Exhibition | Birth of Design, Furniture Masterpieces, 1650–1789

Posted in books, catalogues, exhibitions by Editor on October 29, 2014


André-Charles Boulle, Louis XIV’s commode; made of resinous wood, ebony veneer, tortoiseshell and bronze inlay, gilt bronze, griotte marble; Paris, 1708, H. 88 x 131 x 65 cm (Versailles, National Museum of the Palaces of Versailles and Trianon; Inv. VMB 14279.1) 

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From the Château de Versailles:

Eighteenth Century, Birth of Design, Furniture Masterpieces, 1650–1789
18e, aux sources du design, chefs-d’œuvre du mobilier 1650 à 1790
Château de Versailles, 28 October 2014 — 22 February 2015

From 28 October 2014 to 22 February 2015, the Palace of Versailles is hosting the exhibition 18th Century, Birth of Design, Furniture Masterpieces from 1650 to 1790 in the Africa and Crimea Rooms. The exhibition offers a glimpse of the ingenuity of a bygone era viewed from a present-day perspective and showcases the innovative and avant-garde nature of the shapes, techniques, decorations, and materials used in 18th-century furniture. The exhibition includes around 100 major works from collections at the Palace of Versailles, the Louvre Museum, the Musée des Arts Décoratifs, the Palace of Fontainbleau, and the Getty Museum, alongside works from private collections which will be on show to the public for the first time. Cabinets, desks, writing tables, commodes, and console tables, but also sofas, armchairs, folding chairs, and seating chairs will testify to the revolution that the 18th century brought about in the history of furniture, a reflection of the evolving tastes of a society enamoured by modernity and wanting to live in comfort and luxury.

Jacques Gondoin and François II Foliot, Chair from the Pavillon du Rocher at the Petit Trianon; carved, gilded beech; 1781, 89 x 56 x 56 cm (Versailles, National Museum of the Palaces of Versailles and Trianon, Inv. V 5358)

Jacques Gondoin and François II Foliot, Chair from the Pavillon du Rocher at the Petit Trianon; carved, gilded beech; 1781, 89 x 56 x 56 cm (Versailles, National Museum of the Palaces of Versailles and Trianon, Inv. V 5358)

Concept of Design

In 1712, Shaftesbury introduced the term and concept of design to art theory. It contains the dual meaning of ‘plan’ and ‘intention’ and unifies the processes of conceiving and shaping a work. For the first time, furniture was planned with forethought, created with specific intention and shaped for both functionality and comfort. 18th-century furniture was produced according to design sources, both in its overall conception and its quest for harmony between form and function.

The Transformation of Furniture

The quest for the ideal shape and form hit its peak in the 18th century, when the shape of furniture began to change. Inventiveness and creativity abounded and new outlines began to take shape, from console tables to commodes to secretary and armoire desks. Rigid outlines began to soften, then morphed into rounded curves, subsequently giving way to curved legs—sometimes four, six or even eight of them. Furniture became multi-purpose and featured mechanisms that allowed it to transform into something else.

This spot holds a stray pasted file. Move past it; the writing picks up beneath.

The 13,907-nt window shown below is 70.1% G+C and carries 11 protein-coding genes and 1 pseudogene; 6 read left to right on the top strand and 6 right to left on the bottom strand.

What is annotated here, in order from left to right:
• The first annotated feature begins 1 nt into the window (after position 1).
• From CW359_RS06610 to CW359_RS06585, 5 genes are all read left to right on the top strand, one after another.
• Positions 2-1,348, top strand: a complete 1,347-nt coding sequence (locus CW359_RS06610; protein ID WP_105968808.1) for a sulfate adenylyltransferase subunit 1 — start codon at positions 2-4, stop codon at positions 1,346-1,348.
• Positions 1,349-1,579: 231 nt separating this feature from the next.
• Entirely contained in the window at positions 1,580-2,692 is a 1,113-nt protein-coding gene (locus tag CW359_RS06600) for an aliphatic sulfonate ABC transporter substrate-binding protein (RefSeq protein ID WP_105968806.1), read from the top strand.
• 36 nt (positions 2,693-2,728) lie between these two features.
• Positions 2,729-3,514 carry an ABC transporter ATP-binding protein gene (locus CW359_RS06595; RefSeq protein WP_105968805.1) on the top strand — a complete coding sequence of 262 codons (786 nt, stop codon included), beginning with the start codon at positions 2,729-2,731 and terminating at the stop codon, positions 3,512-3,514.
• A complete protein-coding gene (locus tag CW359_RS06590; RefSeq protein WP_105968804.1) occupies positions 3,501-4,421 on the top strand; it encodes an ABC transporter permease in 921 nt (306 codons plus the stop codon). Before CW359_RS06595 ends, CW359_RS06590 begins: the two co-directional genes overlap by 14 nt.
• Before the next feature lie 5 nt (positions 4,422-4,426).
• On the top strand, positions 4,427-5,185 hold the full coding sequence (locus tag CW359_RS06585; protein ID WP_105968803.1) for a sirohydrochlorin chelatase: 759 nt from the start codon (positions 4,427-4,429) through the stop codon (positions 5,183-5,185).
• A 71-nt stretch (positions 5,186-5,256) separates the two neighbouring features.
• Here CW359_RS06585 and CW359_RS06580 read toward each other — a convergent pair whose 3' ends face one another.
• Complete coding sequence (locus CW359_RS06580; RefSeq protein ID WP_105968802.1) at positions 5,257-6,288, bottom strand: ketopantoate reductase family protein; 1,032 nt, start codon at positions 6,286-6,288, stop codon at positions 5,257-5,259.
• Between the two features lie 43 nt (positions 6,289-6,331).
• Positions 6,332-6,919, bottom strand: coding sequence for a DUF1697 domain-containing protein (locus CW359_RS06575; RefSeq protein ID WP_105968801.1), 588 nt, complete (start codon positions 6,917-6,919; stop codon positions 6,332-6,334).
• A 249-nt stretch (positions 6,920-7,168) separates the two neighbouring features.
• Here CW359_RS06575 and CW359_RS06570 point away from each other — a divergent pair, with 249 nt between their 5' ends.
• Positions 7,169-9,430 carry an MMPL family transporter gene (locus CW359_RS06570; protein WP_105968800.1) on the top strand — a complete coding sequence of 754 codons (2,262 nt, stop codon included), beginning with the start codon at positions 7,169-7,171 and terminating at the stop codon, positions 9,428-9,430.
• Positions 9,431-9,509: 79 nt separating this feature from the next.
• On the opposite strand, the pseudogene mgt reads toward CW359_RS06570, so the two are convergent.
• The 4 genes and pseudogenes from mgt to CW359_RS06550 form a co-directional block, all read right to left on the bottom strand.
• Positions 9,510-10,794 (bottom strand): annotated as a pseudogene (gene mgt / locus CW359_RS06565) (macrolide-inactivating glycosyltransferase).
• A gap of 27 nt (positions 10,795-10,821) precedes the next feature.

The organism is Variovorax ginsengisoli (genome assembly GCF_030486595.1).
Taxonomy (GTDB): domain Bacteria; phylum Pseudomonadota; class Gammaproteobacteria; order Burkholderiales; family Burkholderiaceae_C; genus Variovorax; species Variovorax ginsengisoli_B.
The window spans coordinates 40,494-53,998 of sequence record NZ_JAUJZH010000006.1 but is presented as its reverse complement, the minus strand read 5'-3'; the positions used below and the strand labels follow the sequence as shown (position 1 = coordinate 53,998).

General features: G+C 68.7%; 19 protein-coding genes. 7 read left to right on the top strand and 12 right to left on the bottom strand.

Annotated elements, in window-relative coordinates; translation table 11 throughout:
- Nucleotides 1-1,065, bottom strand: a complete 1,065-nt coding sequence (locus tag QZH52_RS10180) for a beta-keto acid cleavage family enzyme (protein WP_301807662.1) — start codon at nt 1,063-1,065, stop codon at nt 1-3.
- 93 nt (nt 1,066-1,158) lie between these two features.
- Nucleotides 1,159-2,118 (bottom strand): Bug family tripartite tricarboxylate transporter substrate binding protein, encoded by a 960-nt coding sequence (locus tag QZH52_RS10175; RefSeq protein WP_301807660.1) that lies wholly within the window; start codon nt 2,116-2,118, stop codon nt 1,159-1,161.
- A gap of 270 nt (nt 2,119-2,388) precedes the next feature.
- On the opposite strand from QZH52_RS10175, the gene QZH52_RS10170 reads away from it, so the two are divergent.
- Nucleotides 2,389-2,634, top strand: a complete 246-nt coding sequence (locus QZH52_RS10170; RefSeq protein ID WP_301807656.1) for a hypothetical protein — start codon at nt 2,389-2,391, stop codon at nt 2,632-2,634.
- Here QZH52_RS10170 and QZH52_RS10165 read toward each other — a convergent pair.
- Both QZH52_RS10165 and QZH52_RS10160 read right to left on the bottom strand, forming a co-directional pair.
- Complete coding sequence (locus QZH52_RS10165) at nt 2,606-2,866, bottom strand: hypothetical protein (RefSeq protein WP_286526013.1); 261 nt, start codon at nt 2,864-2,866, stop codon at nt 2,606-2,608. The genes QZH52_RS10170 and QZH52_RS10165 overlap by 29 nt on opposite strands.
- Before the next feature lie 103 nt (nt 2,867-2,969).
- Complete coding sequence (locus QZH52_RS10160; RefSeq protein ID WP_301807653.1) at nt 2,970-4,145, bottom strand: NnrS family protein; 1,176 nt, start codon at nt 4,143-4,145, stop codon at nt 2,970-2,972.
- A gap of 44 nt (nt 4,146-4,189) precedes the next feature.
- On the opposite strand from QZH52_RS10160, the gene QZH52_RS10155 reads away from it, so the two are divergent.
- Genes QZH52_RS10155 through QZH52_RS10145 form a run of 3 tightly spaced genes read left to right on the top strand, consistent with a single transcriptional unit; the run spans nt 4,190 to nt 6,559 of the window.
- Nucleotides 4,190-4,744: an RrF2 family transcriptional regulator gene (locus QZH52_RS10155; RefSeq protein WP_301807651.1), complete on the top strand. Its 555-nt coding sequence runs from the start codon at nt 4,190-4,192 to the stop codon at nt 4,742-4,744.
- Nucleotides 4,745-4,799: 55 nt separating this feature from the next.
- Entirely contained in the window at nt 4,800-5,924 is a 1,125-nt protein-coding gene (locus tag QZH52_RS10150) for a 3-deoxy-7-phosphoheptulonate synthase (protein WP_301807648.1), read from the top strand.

Boldness of Materials and Colours

The same quest characterised the use of materials: furniture was covered with exotic woods, lacquers, varnishes, tortoiseshell, mother-of-pearl, bronze, brass, lead, porcelain, straw, steel and stone marquetry. Cloth, bulrush and copper began to be used in chairs. Long before the garish colours afforded by plastic in the 20th and 21st centuries, the 18th century saw the birth of furniture in red, daffodil yellow, turquoise blue, apple green, partially gilded or silvered, etc. At the same time, other colour palettes were limited to the black and gold of lacquer and bronze, and patterns were reduced to natural ones made out of quality materials such as mahogany.

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The catalogue is available in both French and English:

18th Century, Birth of Design, Furniture Masterpieces, 1650–1790 (Dijon: Éditions Faton, 2014), 280 pages, ISBN 978-2878441949 (English) / 978-2878441901 (French), 42€.

D8CECD6E-6A77-817F-9E0F-3A1AD567A06EFileThe sole purpose of this book, published to tie in with the magnificent exhibition at the Palace of Versailles, is to lay bare the incredible inventiveness of the century of Enlightenment, a century in which, for the first time, furniture became an art. Architects, artists and dealers as well as ordinary craftsmen set about organising furniture and elaborating it as never before.

The eighteenth century was to turn three everyday acts—sitting, sitting at table, storing things—into an art. Furniture changed its skin and shape. For the first time, it explored new materials, sought out new forms. It broke free of architecture, but went on playing with some of its styles. It became movable and occasional, and the notion of comfort came into being. Furniture found its identity in everyday actions to which it was closely linked. The connection between the individual and furniture became obvious. From its disposition to its ingenuity, and through the matchless quality of its incomparable workmanship, furniture in the eighteenth century came to be an integral part of daily life and fashion, quick to respond to changing moods and styles. Having thus secured both a new status and recognition, it became for ever a distinct element in the intellectual process of creation.

Daniel Alcoufe, conservateur général honoraire
Gérard Mabille, conservateur général honoraire
Yves Carlier, conservateur en chef au Musée national des châteaux de Versailles et de Trianon
Patrik Hourcade, photographe et designer
Patrick Lemasson, conservateur en chef au Musée du Petit Palais

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